She says it’s tough being gay in Chilliwack. “Gaybashers did thousands of dollars worth of damage to my car while it was in the school parking lot but the cops and the school didn’t do anything.” She just graduated this year and is contemplating a move to Vancouver.
This year’s Pride parade was also attended by dignitaries from every level of government and just about every political stripe.
Perhaps the most notable presence was that of Vancouver police chief-designate Jim Chu, who received a thunderous ovation.
Vancouver Centre MP Hedy Fry, sporting a dashing top hat and tails, was joined by Liberal deputy leader Michael Ignatieff.
The BC Liberals were represented by Vancouver-Burrard MLA Lorne Mayencourt, and Richmond Centre MLA Olga Ilich, who received smatterings of applause.
Federal NDP leader Jack Layton led the NDP float, with queer MPs Bill Siksay and Libby Davies, as well as MP Peter Julian and MLAs Adrian Dix, David Chudnovsky, and Mike Farnworth.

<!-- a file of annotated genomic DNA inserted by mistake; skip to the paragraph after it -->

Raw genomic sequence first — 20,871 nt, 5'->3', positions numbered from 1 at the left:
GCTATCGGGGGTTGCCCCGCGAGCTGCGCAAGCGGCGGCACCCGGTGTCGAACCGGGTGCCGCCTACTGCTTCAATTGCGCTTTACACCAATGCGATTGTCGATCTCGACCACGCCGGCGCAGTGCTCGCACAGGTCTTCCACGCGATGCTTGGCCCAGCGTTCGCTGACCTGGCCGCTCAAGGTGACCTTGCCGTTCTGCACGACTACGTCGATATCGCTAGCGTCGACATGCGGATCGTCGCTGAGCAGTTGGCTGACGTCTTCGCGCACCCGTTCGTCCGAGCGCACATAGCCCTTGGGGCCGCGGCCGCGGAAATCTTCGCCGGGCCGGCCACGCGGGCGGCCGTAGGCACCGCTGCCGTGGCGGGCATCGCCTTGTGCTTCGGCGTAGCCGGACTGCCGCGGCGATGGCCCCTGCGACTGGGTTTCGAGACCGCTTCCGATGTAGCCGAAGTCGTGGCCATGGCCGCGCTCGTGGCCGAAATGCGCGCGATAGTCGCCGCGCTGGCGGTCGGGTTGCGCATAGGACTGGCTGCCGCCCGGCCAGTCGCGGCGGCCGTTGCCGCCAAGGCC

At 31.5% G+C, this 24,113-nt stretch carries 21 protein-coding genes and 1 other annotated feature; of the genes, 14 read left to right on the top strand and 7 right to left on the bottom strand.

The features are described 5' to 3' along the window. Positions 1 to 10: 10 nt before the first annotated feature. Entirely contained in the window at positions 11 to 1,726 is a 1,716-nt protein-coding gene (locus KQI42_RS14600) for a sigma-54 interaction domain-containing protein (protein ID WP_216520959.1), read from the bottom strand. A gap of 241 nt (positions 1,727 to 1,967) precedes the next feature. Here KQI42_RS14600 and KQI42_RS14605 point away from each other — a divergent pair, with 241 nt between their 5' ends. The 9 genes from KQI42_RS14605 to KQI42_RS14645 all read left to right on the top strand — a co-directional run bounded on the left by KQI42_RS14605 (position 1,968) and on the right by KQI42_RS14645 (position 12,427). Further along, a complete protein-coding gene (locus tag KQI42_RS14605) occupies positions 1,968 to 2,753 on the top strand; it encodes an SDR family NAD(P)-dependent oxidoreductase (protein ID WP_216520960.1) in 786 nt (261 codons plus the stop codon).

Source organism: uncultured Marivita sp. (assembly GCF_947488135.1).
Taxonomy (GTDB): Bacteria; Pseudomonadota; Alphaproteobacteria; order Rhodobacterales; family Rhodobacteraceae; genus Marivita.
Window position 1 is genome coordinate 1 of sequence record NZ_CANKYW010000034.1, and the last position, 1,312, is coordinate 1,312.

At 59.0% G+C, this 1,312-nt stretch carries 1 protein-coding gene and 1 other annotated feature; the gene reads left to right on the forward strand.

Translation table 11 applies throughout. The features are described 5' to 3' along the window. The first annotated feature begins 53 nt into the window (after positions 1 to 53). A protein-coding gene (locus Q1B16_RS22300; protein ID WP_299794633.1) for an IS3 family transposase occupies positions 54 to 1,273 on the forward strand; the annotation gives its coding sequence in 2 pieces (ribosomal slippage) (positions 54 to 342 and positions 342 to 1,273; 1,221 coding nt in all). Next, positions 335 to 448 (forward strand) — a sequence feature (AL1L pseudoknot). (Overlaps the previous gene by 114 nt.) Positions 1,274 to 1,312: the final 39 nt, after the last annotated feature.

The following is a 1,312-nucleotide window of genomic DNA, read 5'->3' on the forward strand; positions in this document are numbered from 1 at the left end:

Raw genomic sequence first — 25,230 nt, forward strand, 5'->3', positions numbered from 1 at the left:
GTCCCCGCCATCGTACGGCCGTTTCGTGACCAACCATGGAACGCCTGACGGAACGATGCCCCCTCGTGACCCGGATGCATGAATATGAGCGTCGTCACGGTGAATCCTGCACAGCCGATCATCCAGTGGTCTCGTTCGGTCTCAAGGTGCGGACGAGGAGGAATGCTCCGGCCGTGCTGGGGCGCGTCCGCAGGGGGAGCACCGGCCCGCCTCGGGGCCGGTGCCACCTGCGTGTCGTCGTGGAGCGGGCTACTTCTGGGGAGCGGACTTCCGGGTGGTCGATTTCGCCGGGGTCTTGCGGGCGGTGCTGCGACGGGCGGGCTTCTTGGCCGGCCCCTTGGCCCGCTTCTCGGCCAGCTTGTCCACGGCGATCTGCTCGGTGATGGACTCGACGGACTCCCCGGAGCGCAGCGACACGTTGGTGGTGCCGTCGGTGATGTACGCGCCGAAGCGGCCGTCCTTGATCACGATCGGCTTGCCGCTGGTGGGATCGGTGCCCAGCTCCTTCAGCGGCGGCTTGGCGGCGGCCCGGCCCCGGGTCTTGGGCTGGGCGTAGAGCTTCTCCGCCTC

The Conservative Party of Canada did not have a float in this year’s parade, but according to Coolen they were paid and registered.
Vancouver Mayor Sam Sullivan invited all city councillors, school trustees and parks commissioners to join him in the city’s official parade entry. NPA parks commissioner Korina Houghton, school board chair Ken Denike, and councillors Kim Capri, BC Lee, Elizabeth Ball, and Suzanne Anton, along with Vision councillors Heather Deal, Tim Stevenson and George Chow, accepted the invitation.
Parks commissioner Spencer Herbert pushed his own wheelbarrow ahead of the city entry, adorned with “your queer parks commissioner” banners along the sides and an “end the strike now” sign in front.